The challenge for the game developer of setting up such routes would not even be that it might be a lot of work, but rather a mathematical challenge. Here a description of the steps required to randomly calculate the route to the treasure with any number of stations:

  • 1. Player decrypts the treasure map and opens it.
  • 2. Define the coordinates of the starting point (preferably coordinates in a town).
  • 3. Randomly determine the next coordinates within a certain radius (e.g. 5-10° in a random direction). Optional: Calculate the rough direction (e.g. "northwest") to help the player navigating.
  • 4. If the next coordinates are in an inaccessible area (e.g. mountains or in town), recalculate.
  • 5. Communicate directions to the holder of the treasure map.
  • 6. While player moves towards those coordinates, randomly load a challenge (e.g. monster, trap, etc.).
  • 7. If player stands within a certain amount of tiles of the coordinates (depending on his cartography skill), trigger a challenge or a riddle.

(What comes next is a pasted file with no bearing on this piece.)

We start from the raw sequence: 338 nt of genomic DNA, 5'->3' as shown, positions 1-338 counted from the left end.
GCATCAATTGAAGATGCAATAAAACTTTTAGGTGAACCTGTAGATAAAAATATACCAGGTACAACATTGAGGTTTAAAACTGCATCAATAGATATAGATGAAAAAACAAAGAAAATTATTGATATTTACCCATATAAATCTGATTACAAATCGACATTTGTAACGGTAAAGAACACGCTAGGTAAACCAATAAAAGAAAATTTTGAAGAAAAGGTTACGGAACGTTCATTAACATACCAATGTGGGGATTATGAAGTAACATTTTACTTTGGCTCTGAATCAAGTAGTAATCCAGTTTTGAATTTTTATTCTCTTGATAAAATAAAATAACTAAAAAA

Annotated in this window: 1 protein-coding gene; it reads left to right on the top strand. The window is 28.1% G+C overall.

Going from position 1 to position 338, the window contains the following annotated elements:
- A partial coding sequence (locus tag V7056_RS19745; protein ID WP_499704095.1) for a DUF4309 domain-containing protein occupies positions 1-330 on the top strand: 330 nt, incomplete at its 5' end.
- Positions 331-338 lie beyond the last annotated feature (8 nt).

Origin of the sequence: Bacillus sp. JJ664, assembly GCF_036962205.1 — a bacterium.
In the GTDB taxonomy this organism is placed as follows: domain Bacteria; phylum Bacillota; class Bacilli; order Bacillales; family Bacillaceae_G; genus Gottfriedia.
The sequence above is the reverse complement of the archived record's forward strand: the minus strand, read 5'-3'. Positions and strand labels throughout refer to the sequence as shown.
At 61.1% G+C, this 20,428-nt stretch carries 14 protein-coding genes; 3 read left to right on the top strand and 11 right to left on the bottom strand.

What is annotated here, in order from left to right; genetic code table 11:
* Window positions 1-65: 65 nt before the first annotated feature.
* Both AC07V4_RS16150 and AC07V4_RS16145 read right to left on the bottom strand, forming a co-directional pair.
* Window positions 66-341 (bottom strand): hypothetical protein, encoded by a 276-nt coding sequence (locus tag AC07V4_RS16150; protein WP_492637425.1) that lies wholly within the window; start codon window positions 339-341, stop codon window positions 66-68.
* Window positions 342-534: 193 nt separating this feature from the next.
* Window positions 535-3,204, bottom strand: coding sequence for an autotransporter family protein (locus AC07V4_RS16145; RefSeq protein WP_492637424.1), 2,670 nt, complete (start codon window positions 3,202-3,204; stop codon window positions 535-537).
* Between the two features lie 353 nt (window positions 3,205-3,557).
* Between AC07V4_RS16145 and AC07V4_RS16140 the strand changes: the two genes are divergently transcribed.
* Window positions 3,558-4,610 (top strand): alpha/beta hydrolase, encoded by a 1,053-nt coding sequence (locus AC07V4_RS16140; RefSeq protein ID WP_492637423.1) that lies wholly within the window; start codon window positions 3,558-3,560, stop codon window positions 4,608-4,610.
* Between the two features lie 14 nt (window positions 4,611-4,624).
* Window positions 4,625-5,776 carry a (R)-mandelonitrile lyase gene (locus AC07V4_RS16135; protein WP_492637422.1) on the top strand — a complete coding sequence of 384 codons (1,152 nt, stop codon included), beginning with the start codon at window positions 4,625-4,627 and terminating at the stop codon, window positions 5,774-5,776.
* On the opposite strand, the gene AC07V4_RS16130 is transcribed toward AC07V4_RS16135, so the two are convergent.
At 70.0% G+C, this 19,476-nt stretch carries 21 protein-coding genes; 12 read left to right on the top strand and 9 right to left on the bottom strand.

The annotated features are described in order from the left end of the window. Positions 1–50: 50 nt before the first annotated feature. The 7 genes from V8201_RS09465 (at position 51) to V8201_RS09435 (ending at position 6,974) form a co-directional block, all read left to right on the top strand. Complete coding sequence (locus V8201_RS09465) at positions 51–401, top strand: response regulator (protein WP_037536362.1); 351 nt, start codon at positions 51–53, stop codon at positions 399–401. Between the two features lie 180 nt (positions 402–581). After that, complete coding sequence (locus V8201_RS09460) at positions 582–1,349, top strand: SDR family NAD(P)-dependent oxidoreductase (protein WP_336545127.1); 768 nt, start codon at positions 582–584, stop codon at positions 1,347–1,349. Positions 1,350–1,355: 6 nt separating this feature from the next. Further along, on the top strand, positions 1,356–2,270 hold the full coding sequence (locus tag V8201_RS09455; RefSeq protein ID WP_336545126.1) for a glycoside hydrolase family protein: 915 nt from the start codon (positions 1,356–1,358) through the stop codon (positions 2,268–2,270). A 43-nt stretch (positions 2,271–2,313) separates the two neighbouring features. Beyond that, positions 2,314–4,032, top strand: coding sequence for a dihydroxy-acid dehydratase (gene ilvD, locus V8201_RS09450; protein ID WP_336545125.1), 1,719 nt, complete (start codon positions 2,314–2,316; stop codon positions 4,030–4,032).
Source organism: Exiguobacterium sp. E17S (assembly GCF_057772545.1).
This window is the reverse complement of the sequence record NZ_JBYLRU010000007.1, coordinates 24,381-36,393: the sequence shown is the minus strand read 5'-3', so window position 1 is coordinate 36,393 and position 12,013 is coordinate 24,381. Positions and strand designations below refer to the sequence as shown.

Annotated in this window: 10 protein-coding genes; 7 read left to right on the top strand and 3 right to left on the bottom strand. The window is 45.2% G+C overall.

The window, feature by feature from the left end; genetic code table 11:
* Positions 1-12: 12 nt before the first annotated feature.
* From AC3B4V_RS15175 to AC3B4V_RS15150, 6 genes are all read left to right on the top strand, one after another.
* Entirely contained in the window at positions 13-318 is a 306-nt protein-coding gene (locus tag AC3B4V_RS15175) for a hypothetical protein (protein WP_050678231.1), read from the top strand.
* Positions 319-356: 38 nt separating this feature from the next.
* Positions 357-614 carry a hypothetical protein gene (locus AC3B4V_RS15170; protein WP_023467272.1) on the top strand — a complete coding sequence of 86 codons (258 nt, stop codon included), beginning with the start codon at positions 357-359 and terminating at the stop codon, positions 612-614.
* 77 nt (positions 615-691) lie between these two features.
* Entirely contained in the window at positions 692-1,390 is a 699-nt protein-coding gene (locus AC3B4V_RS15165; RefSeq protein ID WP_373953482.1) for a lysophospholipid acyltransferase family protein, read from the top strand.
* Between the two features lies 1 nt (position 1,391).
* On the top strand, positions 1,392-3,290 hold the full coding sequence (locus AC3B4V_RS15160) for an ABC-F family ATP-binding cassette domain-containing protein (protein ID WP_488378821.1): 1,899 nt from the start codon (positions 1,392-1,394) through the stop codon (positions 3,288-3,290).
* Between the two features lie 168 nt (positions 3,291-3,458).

• 8. If challenge or riddle is solved, randomly give a minor reward and calculate new coordinates (continue with 3.)
  • 9. If all stations have been passed, let the player dig out the treasure. Guarding monsters appear.
  • 10. The treasure hunter picks the lock and removes the trap.
  • 11. If all guarding monsters are slain, give acess to the chest.

This way both the route and the location of the treasure would be completely random, and rune libraries would be obsolete. The search for the treasure itself would be a challenging quest that offers both fun and reward.

Here are a few examples of riddles along the route. The difficulty should depend on the level of the map (i.e. it makes no sense to have riddles requiring very high skills in low-level treasure maps).
For more versatility one could even take the ground into consideration before triggering the riddle. This means, riddles on water could be different from riddles on the mainland, in the desert or on ice. The system could check what type of ground the coordinates have (grass, sand, ice, water, stone, cave, etc.) and select a random riddle from the appropriate list.

  • WATER: "You see a glinting object under the surface of the water." (-> Take a fishing pole and give it a few tries before you can fish up a bottle containing the next hint.)